Player: Bobby Castillo was a 5th round pick of the Royals in 1974 and spent his rookie ball season as a thirdbaseman hitting .253.  He worked the next several years in the Mexican Leagues learning to pitch, and while he was south of the border he was sold to the Dodgers.  During the '77 season he came back to the states and made his major league debut in September.  He pitched 11 innings and allowed 5 runs winning his only decision.

The 5'10" righty split the '78 season between LA and Albuquerque.  While in the majors Castillo logged 34 innings, all in relief, and was 0-4 with one save and a 3.97 ERA.  He spent most of '79 in the minors and had to wait until August for a promotion.  Once back in his hometown of LA he was effective with a 1.13 ERA in 24 innings.  Castillo was trusted with some late inning work and saved 7 games in 7 opportunities.

Castillo would have his best season in 1980 tossing 98 innings in 61 games with a 1.169 WHIP and 2.75 ERA.  His biggest contribution to the Dodgers may have been over the winter when he showed 19 year-old rookie Fernando Valenzuela how to throw the screwball.  The next season was a let down as his ERA ballooned over five in 50 innings of work.  He pitched one inning in each the NLCS and World Series as the Dodgers won it all.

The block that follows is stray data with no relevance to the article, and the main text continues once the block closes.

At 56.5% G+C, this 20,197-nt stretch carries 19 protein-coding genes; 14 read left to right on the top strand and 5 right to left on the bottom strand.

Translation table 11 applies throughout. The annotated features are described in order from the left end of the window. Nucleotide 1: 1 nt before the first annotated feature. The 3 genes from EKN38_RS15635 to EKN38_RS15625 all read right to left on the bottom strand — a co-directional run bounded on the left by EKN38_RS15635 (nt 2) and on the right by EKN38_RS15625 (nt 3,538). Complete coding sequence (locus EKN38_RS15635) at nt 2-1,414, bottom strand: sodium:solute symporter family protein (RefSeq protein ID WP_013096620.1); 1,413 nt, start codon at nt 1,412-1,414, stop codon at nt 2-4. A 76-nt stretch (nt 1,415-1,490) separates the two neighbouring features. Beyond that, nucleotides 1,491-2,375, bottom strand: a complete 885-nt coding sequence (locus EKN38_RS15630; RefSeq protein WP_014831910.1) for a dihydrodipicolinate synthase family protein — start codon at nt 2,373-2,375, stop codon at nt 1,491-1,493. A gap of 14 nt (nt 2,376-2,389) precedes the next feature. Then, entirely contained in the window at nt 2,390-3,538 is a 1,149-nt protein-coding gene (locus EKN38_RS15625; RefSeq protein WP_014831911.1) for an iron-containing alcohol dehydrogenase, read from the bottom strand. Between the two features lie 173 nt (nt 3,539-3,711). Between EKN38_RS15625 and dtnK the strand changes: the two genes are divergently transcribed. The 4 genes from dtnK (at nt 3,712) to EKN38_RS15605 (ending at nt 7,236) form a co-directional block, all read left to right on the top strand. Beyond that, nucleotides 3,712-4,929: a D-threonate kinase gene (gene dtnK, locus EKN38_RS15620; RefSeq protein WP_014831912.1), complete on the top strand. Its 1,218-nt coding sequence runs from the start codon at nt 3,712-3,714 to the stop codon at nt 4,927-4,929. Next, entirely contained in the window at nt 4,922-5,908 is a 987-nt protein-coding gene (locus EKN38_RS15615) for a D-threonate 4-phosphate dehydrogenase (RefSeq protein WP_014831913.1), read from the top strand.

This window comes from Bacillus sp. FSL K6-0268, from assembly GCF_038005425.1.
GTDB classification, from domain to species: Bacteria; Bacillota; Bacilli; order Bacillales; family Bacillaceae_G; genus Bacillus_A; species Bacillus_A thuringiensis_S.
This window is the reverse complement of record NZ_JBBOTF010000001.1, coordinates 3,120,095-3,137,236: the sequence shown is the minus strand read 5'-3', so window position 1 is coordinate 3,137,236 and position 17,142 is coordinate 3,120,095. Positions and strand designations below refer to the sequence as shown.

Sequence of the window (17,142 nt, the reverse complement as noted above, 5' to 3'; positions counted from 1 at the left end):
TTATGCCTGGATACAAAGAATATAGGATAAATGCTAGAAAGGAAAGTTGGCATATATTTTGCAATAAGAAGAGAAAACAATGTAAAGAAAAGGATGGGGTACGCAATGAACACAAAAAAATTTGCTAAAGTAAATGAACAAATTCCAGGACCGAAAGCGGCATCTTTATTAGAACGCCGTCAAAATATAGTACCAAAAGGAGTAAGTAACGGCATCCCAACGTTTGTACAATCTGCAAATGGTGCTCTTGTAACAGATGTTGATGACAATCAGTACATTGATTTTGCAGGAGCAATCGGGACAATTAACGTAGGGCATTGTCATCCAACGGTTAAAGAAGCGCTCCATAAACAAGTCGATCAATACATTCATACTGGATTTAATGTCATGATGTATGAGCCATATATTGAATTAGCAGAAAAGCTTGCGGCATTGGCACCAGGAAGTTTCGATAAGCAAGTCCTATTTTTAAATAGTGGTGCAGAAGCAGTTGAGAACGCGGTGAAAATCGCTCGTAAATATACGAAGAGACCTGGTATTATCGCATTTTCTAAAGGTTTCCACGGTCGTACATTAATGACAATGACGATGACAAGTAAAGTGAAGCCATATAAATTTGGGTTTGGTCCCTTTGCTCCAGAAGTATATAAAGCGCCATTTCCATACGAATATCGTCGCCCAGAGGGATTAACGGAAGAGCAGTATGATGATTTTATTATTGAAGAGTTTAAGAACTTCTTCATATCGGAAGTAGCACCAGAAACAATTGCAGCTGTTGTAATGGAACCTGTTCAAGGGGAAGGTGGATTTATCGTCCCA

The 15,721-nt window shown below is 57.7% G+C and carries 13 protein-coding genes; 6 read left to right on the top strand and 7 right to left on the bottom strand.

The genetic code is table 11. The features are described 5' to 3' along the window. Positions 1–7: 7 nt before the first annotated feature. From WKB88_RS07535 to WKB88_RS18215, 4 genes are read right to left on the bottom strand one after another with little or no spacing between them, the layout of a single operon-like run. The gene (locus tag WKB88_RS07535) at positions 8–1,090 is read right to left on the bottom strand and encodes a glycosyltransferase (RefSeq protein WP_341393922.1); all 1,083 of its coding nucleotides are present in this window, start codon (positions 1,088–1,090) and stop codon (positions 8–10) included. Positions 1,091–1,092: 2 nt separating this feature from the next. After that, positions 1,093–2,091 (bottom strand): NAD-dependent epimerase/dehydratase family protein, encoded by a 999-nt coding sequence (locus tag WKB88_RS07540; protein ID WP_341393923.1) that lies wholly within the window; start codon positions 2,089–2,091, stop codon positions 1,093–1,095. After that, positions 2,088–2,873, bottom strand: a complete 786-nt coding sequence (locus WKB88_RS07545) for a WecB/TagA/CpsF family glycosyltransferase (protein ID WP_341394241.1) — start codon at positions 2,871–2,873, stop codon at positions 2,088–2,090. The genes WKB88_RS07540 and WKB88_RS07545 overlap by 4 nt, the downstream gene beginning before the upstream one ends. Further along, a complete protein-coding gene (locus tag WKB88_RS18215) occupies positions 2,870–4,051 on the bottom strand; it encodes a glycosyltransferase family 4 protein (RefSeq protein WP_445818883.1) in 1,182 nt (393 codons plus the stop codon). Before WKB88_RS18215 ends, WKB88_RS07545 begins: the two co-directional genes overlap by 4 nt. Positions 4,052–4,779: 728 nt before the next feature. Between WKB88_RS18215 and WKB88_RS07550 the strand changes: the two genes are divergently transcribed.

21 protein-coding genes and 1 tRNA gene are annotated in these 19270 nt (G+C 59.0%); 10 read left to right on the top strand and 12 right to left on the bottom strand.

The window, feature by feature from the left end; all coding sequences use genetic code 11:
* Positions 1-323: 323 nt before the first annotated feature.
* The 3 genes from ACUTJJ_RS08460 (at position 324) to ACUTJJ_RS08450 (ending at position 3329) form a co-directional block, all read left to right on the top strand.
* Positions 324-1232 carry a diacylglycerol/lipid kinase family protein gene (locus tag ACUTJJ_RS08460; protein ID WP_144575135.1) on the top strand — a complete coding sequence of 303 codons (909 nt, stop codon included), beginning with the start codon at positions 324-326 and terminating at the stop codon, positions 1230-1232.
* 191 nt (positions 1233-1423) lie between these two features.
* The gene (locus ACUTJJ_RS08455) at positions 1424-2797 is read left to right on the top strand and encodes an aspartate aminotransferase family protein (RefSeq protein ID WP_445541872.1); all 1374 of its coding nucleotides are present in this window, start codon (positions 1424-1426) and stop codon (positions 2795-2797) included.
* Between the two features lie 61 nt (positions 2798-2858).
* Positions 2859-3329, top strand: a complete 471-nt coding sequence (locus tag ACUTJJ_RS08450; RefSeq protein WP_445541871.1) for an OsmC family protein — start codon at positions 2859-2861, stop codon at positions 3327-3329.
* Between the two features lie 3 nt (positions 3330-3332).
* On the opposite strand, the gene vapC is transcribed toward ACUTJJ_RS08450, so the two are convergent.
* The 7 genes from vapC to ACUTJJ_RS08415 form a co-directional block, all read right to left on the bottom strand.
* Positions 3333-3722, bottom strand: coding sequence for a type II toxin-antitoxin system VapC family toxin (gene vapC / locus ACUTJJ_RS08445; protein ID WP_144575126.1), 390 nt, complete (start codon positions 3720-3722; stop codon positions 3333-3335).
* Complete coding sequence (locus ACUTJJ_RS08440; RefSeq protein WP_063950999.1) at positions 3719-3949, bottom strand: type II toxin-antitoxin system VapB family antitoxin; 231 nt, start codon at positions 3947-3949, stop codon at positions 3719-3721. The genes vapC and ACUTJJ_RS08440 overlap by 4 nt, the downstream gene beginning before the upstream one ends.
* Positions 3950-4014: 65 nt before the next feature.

During the offseason the Dodgers sent Castillo packing to the Twins in a four player deal.  He began the year in middle relief but after some injuries to Twins starters he was pushed into the rotation at the end of May.  Despite not having made a start since 1977, he thrived in his new role and logged 218 innings with a 3.66 ERA.  He finished strong with six complete games in the last two months including a four-hit shutout over the Royals on September 10.

Injuries and ineffectiveness led to a poor showing in '83 as he posted a 4.77 ERA in 158 frames.  A shoulder injury forced his '84 debut until July.  Pitching mainly out of the pen he was productive (1.78 ERA) in 25 innings but walked 19 batters.

After the '84 season he was signed by the Dodgers where he spent the '85 season in middle relief.  His control continued to trouble him as he issued 41 freebies in 68 innings which helps explain his 5.43 ERA.  Castillo was cut from the Dodgers the next spring training and returned to pitch in Mexico.  Comeback attempts with the A's and Mariners failed and he spent the '87 season plying his trade in Japan for the Chunichi Dragons.